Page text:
In the case of either site selection or evaluation of adaptability, the following items must be considered: Physical description of the area which should include bearings, boundaries, topography, surface area, land used in adjoining areas, drainage, soil conditions, limitation of the site that would affect planning, maps of vicinity and landmarks or centers, existing utilities, nearest city, port, airport, railway station, major bus stand, rain fall and data on weather and climate.
Factors to be considered in locating a district
1) The location may be near the residential area.
2) Too old building may be demolished and new construction done in its place.
3) It should be free from dangers of flooding; it must not, therefore, be sited at the lowest point of the district.
4) It should be in an area free of pollution of any kind including air, noise, water andland pollution.
5) It must be serviced by public utilities: water, sewage and storm-water disposal,electricity and telephone. In areas where such utilities are not available, substitutes must be found, such as a deep well for water, generators for electricity and radio communication for telephone.
6) Necessary environmental clearance will be taken.
Site selection Process
A rational, step-by-step process of site selection occurs only in ideal circumstances. In some cases, the availability of a site outweighs other rational reasons for its selection, and planners and architects are confronted with the job of assessing whether a piece of land is suitable for building a hospital.
In the already existing structures of a
1) It should be examined whether they fit into the design of the recommended structure and if the existing parts can be converted into functional spaces to fit in to the recommended standards.
2) If the existing structures are too old to become part of the new hospital, could they be conver- ted to a motor pool, laundry, store or workshop or for any other use of the district hospital.
3) If they are too old and dilapidated then they must be demolished. And new construction should be put in place.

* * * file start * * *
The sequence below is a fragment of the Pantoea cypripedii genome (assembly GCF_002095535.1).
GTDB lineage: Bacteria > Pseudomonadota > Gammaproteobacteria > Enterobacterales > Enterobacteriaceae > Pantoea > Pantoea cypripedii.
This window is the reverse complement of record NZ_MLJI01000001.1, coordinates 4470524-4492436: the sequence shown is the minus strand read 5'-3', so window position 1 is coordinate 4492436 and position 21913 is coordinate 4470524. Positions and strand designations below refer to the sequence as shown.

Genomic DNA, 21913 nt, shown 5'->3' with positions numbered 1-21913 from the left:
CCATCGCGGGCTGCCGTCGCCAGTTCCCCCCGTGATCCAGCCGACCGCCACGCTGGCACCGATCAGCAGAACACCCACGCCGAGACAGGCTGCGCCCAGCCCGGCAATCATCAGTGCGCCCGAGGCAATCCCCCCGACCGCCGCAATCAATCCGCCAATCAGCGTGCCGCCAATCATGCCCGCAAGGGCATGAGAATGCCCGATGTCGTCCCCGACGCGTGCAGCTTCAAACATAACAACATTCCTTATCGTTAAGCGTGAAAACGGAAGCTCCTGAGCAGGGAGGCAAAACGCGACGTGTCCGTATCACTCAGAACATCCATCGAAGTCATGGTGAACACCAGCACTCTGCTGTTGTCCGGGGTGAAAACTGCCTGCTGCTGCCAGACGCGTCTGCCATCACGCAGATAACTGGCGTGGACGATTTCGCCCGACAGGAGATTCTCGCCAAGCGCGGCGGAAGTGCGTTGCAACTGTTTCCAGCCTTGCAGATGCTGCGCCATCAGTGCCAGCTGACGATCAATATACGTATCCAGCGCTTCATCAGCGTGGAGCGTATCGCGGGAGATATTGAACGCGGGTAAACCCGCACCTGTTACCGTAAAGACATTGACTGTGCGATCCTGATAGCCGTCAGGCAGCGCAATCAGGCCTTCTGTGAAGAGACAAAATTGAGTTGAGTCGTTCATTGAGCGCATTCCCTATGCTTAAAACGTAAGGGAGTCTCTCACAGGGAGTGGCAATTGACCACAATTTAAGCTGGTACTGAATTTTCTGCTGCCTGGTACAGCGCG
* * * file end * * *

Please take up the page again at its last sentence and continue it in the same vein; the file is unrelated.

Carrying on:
Hospital Building – Planning and Lay out
Hospital Management Policy should emphasize on hospital buildings with earthquake proof, flood proof and fire protection features. Infrastructure should be eco-friendly and disabled (physically and visually handicapped) friendly. Local agency Guidelines and By- laws should strictly be followed.
i) Appearance and upkeep
1) The hospital should have a high boundary wall with at least two exit gates.
2) Building shall be plastered and painted with uniform colour scheme.
3) There shall be no unwanted/outdated posters pasted on the walls of building and boundary of the hospital.
4) There shall be no outdated/unwanted hoardings in hospital premises.
5) There shall be provision of adequate light in the night so hospital is visible from approach road.
6) Proper landscaping and maintenance of trees, gardens etc. should be ensured.
7) There shall be no encroachment in and around the hospital.
1) The building should have a prominent board displaying the name of the Centre in the local
2) language at the gate and on the building.
3) Signage indicating access to various facilities at strategic points in the Hospital for guidance of he public should be provided. For showing the directions, colour coding may be used.
4) Citizen charter shall be displayed at OPD and
5) Entrance in local language including patient rights and responsibilities.
6) Hospital lay out with location and name of the facility shall be displayed at the entrance.
7) Directional signages for Emergency, all the
8) Departments and utilities shall be displayed app- ropriately, so that they can be accessed easily.
9) Florescent Fire Exit plan shall be displayed at each floor.
10) Safety, Hazard and caution signs displayed prominently at relevant places.
11) Display of important contacts like higher medical centres, blood banks, fire department, police, and ambulance services available in nearby area.
12) Display of mandatory information (under RTI Act, PNDT Act, MTP Act etc.).
ii) General Maintenance
Building should be well maintained with no seepage, cracksin the walls, no broken windows and glass panes.
There should be no growth of algae and mosses on walls
etc. Hospital should have anti-skid and non-slippery floors.
iv) Condition of roads, pathways and drains
Approach road to hospital emergency shall be
all weather motorable road.
Roads shall be illuminated in the nights.
Tags: Study Notes